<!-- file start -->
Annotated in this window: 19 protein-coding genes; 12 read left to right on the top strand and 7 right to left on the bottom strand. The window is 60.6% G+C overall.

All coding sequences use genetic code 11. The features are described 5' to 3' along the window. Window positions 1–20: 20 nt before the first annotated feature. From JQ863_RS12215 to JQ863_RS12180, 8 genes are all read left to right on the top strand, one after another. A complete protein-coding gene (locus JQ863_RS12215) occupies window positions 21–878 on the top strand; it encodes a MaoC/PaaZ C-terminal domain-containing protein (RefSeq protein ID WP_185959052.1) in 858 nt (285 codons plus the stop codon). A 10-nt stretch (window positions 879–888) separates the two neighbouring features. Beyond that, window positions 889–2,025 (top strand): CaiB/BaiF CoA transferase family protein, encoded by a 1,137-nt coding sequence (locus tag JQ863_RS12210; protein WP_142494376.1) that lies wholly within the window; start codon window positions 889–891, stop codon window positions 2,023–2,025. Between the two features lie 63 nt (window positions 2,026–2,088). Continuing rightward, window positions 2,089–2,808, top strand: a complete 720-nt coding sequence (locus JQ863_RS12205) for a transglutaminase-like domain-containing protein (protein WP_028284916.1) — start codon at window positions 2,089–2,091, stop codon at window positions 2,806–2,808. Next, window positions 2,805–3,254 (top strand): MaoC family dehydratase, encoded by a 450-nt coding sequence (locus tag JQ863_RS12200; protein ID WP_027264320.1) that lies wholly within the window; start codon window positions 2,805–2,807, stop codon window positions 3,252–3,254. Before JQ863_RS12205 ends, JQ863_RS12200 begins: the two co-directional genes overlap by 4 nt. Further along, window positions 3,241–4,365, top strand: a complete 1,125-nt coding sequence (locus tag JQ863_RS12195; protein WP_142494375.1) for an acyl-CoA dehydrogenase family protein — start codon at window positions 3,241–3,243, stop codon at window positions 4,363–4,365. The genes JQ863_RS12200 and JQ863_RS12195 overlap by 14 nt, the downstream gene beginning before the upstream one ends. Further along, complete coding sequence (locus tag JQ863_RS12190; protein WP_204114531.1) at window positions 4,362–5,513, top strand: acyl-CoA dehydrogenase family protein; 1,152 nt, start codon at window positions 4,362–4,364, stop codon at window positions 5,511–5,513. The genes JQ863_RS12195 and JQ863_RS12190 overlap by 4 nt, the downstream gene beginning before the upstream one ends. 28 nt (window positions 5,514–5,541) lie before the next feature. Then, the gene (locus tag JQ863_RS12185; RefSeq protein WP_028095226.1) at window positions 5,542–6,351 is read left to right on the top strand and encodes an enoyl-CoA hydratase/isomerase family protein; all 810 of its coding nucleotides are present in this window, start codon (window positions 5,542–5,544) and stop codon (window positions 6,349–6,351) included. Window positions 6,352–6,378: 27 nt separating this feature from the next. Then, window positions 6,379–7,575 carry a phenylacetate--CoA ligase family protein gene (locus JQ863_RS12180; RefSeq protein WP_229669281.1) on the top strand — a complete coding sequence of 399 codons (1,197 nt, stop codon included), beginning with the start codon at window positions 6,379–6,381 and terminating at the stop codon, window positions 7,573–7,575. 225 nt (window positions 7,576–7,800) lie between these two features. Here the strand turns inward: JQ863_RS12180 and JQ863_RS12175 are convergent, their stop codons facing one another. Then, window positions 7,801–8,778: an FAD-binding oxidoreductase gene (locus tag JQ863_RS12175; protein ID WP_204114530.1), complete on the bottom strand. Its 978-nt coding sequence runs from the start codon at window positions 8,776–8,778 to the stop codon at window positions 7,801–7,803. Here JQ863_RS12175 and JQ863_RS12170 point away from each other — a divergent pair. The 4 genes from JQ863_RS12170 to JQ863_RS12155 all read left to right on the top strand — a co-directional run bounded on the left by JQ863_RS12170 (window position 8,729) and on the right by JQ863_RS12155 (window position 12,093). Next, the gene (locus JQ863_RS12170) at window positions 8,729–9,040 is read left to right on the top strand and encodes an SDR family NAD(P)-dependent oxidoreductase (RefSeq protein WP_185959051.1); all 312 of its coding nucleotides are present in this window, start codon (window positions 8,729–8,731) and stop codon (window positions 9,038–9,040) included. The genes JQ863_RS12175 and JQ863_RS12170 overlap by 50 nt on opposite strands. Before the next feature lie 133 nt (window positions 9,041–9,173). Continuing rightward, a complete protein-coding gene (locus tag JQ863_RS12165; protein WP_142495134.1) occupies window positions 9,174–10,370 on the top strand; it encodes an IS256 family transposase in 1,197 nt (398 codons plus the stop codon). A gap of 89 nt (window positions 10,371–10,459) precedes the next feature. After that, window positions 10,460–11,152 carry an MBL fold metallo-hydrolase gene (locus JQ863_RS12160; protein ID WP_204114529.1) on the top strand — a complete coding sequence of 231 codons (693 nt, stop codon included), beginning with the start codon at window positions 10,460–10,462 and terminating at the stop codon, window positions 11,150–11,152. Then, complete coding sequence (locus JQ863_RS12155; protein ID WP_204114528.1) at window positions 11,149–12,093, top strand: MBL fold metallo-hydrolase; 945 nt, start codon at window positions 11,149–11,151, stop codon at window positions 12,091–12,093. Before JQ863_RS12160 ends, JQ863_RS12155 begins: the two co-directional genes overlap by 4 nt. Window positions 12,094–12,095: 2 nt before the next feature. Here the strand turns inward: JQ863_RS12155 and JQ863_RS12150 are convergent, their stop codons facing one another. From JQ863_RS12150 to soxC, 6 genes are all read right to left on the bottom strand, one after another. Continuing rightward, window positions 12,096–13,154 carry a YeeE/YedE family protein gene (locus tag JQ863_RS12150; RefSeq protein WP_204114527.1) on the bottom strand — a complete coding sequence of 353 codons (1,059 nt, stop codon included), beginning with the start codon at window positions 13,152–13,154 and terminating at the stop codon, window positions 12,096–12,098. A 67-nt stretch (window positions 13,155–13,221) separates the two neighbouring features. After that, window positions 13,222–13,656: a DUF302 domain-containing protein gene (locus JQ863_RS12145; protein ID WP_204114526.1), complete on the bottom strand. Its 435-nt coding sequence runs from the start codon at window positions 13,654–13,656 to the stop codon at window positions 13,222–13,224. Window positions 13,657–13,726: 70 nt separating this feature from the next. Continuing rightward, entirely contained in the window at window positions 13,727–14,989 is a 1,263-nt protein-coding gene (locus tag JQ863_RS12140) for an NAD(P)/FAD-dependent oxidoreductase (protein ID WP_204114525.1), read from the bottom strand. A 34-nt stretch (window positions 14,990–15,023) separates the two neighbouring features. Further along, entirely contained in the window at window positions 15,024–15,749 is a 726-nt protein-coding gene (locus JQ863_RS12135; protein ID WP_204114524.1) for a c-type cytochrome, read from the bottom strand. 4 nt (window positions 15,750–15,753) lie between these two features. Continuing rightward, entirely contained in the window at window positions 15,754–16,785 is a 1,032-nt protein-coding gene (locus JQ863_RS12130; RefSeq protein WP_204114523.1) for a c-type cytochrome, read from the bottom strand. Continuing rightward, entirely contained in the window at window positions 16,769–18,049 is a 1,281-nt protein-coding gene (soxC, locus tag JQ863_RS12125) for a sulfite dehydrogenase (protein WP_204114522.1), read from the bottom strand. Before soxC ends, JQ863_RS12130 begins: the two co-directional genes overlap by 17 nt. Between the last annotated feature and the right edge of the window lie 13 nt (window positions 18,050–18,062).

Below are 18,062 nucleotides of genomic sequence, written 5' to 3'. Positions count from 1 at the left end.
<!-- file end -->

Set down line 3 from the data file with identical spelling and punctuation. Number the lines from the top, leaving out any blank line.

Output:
Below are 18,062 nucleotides of genomic sequence, written 5' to 3'. Positions count from 1 at the left end.